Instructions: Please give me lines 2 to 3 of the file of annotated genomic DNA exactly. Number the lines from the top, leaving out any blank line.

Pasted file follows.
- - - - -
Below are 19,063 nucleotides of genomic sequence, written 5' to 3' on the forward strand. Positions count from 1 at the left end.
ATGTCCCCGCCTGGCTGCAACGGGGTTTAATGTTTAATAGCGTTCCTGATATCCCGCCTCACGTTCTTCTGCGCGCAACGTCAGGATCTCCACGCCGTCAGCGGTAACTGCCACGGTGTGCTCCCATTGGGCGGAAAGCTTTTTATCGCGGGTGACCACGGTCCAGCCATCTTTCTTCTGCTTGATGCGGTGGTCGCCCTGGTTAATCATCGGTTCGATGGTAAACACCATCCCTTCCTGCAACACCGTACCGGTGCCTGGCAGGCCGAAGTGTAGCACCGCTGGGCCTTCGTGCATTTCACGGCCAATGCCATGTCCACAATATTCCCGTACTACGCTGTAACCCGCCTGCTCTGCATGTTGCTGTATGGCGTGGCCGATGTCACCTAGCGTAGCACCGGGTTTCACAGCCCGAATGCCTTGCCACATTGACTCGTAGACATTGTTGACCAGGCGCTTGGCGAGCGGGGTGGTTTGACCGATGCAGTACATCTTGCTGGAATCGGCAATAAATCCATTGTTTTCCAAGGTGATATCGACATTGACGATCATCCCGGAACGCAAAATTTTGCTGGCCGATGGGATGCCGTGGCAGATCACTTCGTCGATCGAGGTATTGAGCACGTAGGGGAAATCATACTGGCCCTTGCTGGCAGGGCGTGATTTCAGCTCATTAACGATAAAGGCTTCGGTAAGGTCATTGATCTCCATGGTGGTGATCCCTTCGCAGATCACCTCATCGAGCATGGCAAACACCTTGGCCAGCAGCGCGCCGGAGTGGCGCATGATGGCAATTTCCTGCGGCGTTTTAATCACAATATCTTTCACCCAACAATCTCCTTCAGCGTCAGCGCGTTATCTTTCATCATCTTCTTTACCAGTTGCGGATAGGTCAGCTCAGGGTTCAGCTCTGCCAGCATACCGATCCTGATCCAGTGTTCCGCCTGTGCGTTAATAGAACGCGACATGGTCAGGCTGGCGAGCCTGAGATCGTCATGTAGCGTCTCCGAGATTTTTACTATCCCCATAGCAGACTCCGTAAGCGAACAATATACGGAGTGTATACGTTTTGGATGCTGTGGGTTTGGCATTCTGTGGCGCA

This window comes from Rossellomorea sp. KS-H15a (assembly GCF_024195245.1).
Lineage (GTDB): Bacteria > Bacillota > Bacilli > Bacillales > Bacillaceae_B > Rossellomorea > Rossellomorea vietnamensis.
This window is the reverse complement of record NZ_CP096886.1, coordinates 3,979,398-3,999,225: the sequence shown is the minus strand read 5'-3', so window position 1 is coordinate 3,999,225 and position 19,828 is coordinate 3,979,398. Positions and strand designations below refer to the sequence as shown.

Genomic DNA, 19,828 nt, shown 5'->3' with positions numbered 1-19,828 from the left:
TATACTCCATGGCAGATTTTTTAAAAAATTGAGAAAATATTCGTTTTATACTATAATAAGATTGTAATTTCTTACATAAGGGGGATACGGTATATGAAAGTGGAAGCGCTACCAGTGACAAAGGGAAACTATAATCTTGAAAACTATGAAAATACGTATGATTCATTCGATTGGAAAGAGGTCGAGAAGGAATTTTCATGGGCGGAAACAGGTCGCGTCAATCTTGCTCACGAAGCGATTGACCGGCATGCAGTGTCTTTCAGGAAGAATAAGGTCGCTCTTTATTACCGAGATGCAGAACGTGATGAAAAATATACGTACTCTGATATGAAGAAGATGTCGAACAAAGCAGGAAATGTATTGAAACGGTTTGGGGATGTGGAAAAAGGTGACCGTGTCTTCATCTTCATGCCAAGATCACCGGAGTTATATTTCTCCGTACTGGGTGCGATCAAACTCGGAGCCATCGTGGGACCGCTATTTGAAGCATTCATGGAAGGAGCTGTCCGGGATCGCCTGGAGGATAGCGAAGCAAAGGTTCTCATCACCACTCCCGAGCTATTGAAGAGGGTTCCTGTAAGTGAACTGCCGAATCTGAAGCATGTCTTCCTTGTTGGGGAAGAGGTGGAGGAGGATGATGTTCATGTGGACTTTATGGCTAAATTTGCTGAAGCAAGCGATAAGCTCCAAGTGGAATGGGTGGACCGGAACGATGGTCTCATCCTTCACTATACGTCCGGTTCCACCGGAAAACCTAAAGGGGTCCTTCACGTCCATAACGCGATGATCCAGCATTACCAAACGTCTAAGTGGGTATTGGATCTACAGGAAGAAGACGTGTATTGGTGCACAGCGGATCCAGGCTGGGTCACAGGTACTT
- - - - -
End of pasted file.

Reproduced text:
ATGTCCCCGCCTGGCTGCAACGGGGTTTAATGTTTAATAGCGTTCCTGATATCCCGCCTCACGTTCTTCTGCGCGCAACGTCAGGATCTCCACGCCGTCAGCGGTAACTGCCACGGTGTGCTCCCATTGGGCGGAAAGCTTTTTATCGCGGGTGACCACGGTCCAGCCATCTTTCTTCTGCTTGATGCGGTGGTCGCCCTGGTTAATCATCGGTTCGATGGTAAACACCATCCCTTCCTGCAACACCGTACCGGTGCCTGGCAGGCCGAAGTGTAGCACCGCTGGGCCTTCGTGCATTTCACGGCCAATGCCATGTCCACAATATTCCCGTACTACGCTGTAACCCGCCTGCTCTGCATGTTGCTGTATGGCGTGGCCGATGTCACCTAGCGTAGCACCGGGTTTCACAGCCCGAATGCCTTGCCACATTGACTCGTAGACATTGTTGACCAGGCGCTTGGCGAGCGGGGTGGTTTGACCGATGCAGTACATCTTGCTGGAATCGGCAATAAATCCATTGTTTTCCAAGGTGATATCGACATTGACGATCATCCCGGAACGCAAAATTTTGCTGGCCGATGGGATGCCGTGGCAGATCACTTCGTCGATCGAGGTATTGAGCACGTAGGGGAAATCATACTGGCCCTTGCTGGCAGGGCGTGATTTCAGCTCATTAACGATAAAGGCTTCGGTAAGGTCATTGATCTCCATGGTGGTGATCCCTTCGCAGATCACCTCATCGAGCATGGCAAACACCTTGGCCAGCAGCGCGCCGGAGTGGCGCATGATGGCAATTTCCTGCGGCGTTTTAATCACAATATCTTTCACCCAACAATCTCCTTCAGCGTCAGCGCGTTATCTTTCATCATCTTCTTTACCAGTTGCGGATAGGTCAGCTCAGGGTTCAGCTCTGCCAGCATACCGATCCTGATCCAGTGTTCCGCCTGTGCGTTAATAGAACGCGACATGGTCAGGCTGGCGAGCCTGAGATCGTCATGTAGCGTCTCCGAGATTTTTACTATCCCCATAGCAGACTCCGTAAGCGAACAATATACGGAGTGTATACGTTTTGGATGCTGTGGGTTTGGCATTCTGTGGCGCA

This window comes from Rossellomorea sp. KS-H15a (assembly GCF_024195245.1).